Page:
It would appear imprudent to extend such a study outside one’s own competence as a historian of the Renaissance and Reformation into the present and even beyond. Here, without the same presumed authority, I must consider these enduring issues—more as an ordinary citizen. Furthermore, against the judgment and advice of several of my readers, I nevertheless remain determined to intrude this inquiry into the present day and not suppress the considerations that appear in the Epilogue—considerations dictated by the nature of the subject. The attempt to define the ultimate long-range political characteristics of our civilization and to recognize their universal purpose and seemingly inexorable development commits the investigator to entering at least to some extent the tricky currents of present controversy. To blandly refuse the challenge would be irresponsible. Nevertheless, one can only accept this responsibility by recognizing that one is acting in a different register and that whatever apparent “polemic” ensues, it must not intrude upon the principal historical exposition of this study; it must be insulated from the body of the work, the historical analysis and exposition of two unique political principles, and confined to an Epilogue that whoever wishes to do so can ignore.
The present study seeks to pursue a historical analysis and deliberately eschews any polemical, much less triumphalist, exposition of its two themes. Whatever its implications for the present, the object here is to deepen our historical appreciation of two distinctive features of our civilization—the idea of a common humanity that reveals itself in programs of human rights, and the tenability of political dissent that expresses itself in constitutional democracy; they bear within themselves the ideas of equality and of political freedom, respectively. Nor can this study linger in weighing the claims of other civilizations to a notion of universal humanity, where fleeting, fitful expressions contrast with the sustained, continuous concern of the West. Nor again, other than by brief allusion or in endnotes, can the issue of the potential grounds for an effective future coalescence or concord between a Western program of human rights and a Chinese-Confucian style program of human rites gain consideration. Likewise, any reference to the current political climate has been limited to an Epilogue, which justifies its inclusion here only by addressing the intrinsic question regarding the exportability of the two potentially universal features defined by this study: human rights and constitutional democracy.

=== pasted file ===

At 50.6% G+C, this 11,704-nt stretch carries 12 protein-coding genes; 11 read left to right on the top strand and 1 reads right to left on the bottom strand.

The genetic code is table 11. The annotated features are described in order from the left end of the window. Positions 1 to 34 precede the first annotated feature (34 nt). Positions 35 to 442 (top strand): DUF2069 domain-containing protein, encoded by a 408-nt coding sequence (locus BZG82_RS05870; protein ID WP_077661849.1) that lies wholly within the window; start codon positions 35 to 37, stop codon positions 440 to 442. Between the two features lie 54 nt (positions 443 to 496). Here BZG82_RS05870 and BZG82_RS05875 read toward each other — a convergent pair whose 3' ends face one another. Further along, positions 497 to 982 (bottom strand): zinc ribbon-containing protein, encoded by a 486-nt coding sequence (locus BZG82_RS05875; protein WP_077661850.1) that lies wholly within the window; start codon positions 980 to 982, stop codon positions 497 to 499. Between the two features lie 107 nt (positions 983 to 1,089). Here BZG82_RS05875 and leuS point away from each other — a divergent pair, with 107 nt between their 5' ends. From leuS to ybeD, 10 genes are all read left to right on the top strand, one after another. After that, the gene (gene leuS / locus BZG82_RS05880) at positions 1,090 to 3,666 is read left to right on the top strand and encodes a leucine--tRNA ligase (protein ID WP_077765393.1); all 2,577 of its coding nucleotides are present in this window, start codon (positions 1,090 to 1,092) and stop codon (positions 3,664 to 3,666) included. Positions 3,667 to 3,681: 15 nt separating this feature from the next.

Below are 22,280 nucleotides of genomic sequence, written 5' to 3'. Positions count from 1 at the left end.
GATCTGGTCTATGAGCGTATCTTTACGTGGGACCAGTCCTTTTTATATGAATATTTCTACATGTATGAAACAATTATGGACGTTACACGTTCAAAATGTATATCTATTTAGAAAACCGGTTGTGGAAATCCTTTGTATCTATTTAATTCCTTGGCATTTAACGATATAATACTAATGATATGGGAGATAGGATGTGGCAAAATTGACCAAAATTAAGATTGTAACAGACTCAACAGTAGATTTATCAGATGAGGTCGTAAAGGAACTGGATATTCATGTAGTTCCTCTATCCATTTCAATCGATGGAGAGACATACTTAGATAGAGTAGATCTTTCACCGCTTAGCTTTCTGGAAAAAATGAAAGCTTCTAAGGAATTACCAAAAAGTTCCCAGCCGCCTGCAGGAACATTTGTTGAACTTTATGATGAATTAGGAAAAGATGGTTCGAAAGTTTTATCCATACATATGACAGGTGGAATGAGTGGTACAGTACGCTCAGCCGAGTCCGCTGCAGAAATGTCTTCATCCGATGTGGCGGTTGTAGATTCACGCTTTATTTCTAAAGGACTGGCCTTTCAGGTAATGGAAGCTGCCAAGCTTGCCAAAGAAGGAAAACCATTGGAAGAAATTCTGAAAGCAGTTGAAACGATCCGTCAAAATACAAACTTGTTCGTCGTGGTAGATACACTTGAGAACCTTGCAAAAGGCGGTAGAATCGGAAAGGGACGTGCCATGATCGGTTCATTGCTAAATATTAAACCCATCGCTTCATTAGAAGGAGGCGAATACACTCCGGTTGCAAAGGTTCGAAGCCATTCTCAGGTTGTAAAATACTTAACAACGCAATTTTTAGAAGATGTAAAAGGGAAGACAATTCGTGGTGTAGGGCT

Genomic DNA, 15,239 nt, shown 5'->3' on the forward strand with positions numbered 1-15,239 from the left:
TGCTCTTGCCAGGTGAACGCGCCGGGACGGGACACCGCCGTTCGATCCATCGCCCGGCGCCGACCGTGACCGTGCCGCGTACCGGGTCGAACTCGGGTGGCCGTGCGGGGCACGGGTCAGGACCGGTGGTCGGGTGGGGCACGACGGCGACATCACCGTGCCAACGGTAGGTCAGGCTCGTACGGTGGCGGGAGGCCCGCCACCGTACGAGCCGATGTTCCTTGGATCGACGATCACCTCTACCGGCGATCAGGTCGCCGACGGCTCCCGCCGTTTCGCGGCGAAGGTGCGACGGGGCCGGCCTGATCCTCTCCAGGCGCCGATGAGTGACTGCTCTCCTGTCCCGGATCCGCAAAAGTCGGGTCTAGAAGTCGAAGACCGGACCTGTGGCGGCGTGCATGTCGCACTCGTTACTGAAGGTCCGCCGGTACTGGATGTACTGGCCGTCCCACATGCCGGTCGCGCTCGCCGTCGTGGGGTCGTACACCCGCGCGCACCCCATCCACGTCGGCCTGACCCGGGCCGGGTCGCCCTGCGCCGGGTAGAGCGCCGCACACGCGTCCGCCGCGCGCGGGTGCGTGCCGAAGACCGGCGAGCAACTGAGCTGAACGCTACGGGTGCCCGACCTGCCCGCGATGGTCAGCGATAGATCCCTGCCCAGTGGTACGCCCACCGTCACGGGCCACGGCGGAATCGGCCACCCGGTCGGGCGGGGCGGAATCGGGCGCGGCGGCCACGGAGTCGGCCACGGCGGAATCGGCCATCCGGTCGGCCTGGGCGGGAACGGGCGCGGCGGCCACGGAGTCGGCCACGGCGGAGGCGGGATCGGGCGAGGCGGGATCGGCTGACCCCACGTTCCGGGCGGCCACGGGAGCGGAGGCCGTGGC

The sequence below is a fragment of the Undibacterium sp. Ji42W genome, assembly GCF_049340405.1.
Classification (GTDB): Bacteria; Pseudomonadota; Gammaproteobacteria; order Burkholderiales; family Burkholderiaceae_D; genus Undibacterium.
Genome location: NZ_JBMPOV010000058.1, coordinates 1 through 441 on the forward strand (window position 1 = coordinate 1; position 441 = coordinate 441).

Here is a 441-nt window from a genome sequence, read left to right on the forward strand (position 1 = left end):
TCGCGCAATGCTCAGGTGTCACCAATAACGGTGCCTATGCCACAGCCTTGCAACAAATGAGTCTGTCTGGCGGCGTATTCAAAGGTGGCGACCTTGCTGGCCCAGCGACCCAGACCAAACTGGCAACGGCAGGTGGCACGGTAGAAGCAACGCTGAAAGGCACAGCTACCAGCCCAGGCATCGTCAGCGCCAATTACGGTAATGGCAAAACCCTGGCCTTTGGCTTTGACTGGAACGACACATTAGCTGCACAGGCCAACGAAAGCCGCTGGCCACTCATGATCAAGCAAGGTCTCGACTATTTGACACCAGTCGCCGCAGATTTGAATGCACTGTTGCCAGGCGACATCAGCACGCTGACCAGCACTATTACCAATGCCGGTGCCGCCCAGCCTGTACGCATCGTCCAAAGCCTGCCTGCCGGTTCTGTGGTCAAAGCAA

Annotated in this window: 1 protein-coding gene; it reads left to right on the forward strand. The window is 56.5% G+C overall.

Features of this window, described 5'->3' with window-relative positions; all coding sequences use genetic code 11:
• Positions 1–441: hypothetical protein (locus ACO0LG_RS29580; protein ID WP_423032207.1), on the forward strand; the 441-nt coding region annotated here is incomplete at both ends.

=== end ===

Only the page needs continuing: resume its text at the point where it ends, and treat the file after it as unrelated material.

An opening geographic chapter sets the stage in the Renaissance engagement of the peoples of the globe. In its cartographic contribution, linked with improved navigational skills, the Renaissance establishes the global context. Chapter 2 addresses the first of our two political principles—the idea of a common humanity. In chapter 3, that aspect of constitutional democracy mentioned earlier will be treated in two stages: the unlikely but necessary opening of formal, constructed dissent in Reformation Germany, followed by the more obvious development of party government in Britain and Anglo-America. An Aftermath seeks to bring the subject more into the present. Finally, an assessment of the future exportability of the two political principles will be the subject of a concluding Epilogue.
In the exposition of such a theme, with its potential universality over space and time, one embarks upon a representation of European civilization that is frankly more positive and attractive than has prevailed in the academic discourse of the past several decades. While admitting some validity to the criticism that has been leveled against the West, this book seeks to educe an achievement that has been allowed recently to suffer obscurity: namely, that uniquely positive voice in the long development of our civilization as it crosses the threshold into a more amorphous modern civilization for the planet.
Before the knowledge of Western civilization’s distinctiveness disappears—and it is disappearing in the immense wash of globalization—this analysis aspires to define the two paramount political aspects of that civilization, the greatest of all in its resourcefulness and aspirations, the most awful and unnatural in its exploitation of power.
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File created: 10/31/2007